Virginia’s state government violated the rights of overseas voters by failing to mail out their absentee ballots at least 30 days before the 2008 election, a federal judge ruled yesterday.
U.S. District Judge Richard Williams of the Eastern District of Virginia found that the state ran afoul of the Uniformed and Overseas Citizens Absentee Voting Act when it sent more than 2,000 ballots to overseas servicemen and civilians after the 30-day deadline. Many of those ballots were not counted because the state election board did not receive them back by the close of polls on election day. The judge ordered the state to count the votes, even though they wouldn’t change the outcome of the election, and gave officials 20 days to concoct a plan for doing so.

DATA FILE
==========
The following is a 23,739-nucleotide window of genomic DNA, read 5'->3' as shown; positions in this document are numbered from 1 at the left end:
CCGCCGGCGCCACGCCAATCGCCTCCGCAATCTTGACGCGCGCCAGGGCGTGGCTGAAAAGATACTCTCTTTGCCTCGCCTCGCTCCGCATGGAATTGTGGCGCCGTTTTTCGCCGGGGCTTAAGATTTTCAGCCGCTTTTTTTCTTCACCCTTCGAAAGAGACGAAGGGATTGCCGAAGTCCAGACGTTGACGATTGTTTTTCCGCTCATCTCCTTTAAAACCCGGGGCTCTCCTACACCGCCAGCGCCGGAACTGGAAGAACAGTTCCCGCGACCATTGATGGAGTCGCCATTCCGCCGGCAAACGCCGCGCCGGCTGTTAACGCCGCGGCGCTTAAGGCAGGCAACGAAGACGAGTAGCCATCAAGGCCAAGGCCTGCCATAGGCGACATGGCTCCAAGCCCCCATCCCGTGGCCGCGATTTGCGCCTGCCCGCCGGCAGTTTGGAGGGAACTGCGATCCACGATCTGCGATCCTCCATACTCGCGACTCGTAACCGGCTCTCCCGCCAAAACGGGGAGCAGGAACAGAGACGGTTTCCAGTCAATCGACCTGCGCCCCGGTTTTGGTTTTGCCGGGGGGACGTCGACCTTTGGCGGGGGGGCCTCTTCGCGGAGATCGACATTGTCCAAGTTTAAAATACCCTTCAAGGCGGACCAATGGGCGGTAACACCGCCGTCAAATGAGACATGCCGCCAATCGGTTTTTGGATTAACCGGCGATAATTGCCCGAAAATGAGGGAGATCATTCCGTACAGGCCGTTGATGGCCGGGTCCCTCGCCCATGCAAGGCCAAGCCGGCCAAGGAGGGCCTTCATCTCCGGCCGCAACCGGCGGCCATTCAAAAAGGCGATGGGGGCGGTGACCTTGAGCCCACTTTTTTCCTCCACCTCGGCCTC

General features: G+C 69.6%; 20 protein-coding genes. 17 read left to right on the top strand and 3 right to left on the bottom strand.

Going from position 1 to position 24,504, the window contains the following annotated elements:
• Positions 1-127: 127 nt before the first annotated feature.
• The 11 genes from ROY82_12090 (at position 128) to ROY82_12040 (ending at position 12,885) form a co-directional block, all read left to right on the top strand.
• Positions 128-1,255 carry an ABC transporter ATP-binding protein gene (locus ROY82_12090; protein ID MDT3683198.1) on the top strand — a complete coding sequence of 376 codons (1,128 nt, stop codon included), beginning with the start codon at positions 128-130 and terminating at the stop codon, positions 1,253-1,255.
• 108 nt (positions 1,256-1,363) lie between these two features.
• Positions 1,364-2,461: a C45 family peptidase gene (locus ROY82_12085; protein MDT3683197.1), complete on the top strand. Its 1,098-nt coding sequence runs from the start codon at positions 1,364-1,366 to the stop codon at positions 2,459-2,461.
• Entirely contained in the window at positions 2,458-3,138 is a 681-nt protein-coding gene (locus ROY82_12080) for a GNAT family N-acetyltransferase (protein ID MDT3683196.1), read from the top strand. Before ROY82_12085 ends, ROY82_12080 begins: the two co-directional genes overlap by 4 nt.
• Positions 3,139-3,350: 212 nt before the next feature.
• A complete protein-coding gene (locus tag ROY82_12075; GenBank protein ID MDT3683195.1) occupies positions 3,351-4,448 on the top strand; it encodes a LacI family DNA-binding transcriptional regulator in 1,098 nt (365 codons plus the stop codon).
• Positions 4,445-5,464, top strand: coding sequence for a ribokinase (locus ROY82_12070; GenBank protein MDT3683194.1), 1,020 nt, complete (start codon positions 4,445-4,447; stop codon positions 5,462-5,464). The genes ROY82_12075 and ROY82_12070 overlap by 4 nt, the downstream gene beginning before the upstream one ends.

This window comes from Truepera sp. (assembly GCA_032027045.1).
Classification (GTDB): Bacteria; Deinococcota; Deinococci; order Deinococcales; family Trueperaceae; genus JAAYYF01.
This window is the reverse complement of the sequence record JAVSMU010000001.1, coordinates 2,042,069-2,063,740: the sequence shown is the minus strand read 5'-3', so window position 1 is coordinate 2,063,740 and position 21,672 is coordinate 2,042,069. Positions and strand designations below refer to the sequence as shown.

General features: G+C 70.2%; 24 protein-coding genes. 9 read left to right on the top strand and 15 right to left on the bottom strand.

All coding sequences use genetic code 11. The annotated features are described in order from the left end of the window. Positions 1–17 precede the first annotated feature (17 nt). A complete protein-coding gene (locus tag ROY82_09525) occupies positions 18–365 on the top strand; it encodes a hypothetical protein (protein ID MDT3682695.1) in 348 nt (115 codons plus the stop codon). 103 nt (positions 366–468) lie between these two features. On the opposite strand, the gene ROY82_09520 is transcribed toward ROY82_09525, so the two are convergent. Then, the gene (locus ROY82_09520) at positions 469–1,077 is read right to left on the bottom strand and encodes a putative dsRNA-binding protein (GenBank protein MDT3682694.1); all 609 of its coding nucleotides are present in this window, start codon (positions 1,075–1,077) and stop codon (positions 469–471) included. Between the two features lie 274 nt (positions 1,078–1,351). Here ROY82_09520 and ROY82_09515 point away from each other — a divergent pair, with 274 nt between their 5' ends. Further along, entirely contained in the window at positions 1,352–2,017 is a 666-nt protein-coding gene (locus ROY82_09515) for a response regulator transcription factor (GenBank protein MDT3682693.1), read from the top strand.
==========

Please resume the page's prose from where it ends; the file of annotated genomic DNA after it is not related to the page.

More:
The suit was originally brought by the McCain-Palin presidential campaign on Nov. 3. The Justice Department joined on Nov. 14.
“The men and women who bravely put their lives on the line to serve their nation deserve, at the very least, to know that their votes will be counted, and their voices will be heard,” said Thomas Perez, assistant attorney general for the Civil Rights Division, in a press release. “I am gratified the Court acted so decisively to uphold the right of those serving our country in uniform and other citizens living abroad to vote, and I applaud the attorneys and staff in the Voting Section for their hard work on this case to protect that right.”